October 2017

The neuroscience of personal safety

  • By Cristian Sylvestre, Managing Director, HabitSafe

Using the brain as personal protective equipment

Why do so many people still get hurt at work even though we do so much to try and keep them safe? For instance, it is estimated that workplace incidents cost the Australian economy $60.6 billion per year, representing 4.8 per cent of GDP in the 2008-09 period (Safe Work Australia, 2015).

Most organisations think of safety in terms of hazards/risks/controls; the worker’s knowledge; and their ability to make deliberate choices with safety in mind. Although these have merit, and are a part of the overall solution, they are not enough to prevent many incidents, even serious ones. What is missing?

These days there is strong evidence that inattention, or human error as it is sometimes referred to, is an important factor when incidents occur. A 2009 study conducted by Clemson University for the Queensland Department of Mines and Energy reviewed 508 reportable incidents in Queensland mining during 2004-08 and concluded that ‘human error leading to an unsafe act was an underlying cause of 95 per cent of accidents and incidents in Queensland Mining’ (Patterson and Shappell, 2010).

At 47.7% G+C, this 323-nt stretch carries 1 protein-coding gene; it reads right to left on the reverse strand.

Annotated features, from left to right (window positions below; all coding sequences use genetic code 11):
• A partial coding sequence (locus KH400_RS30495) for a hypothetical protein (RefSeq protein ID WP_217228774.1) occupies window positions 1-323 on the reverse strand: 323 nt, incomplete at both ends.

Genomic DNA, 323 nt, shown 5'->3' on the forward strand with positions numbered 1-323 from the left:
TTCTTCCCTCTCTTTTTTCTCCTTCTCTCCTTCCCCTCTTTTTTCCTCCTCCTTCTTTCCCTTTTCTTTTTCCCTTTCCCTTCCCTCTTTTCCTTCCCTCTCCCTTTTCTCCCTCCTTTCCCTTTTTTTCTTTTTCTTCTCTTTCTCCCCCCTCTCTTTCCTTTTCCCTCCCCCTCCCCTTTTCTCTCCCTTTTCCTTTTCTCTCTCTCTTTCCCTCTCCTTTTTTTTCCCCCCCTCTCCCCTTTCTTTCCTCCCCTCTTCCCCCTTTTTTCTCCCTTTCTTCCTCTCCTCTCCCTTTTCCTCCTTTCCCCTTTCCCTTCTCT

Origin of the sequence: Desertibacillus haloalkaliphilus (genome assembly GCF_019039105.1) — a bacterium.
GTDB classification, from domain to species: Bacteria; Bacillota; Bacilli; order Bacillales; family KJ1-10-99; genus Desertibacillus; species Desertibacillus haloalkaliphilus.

Competency – having the required skills to do a task – is not enough. Using road safety as an example, car incidents are not the result of people all of a sudden forgetting how to drive. Data from a 100-car naturalistic driving study (Dingus et al, 2006) – these studies measure real-life driving using in-car video cameras, eye trackers and sensors – found that inattention was a factor in 78 per cent of all crashes and near misses.

Traditional safety management and the principals of safe design are important in incident prevention, but there is always some residual risk. Managing inattention reduces the residual risk by limiting the potential for exposure.

People are accustomed to blaming tiredness, problems at home, outside distractions and other external factors that are beyond the control of the workplace for inattention. Some of these factors could be dealt with as part of a traditional safety management approach; however, there is also an opportunity to minimise inattention by teaching the individual the cognitive and neurological processes that drive what they do and providing training with coaching to help them become more attentive.

What we do is key, but not what we do consciously

Most organisations have worked out that what people do in the moment (as opposed to what they plan to do) has a lot to do with incidents and injuries, even with the serious ones. There is an unstated belief that people are rational and that incidents result from people making deliberate choices. This approach focuses on the self-management functions of the conscious mind as having the greatest influence on what we do. Many workplace initiatives such as safety leadership, safety observation programs or ‘cultural’ programs provide approaches that are based in improving conscious thinking. This helps but it is not enough to prevent all incidents.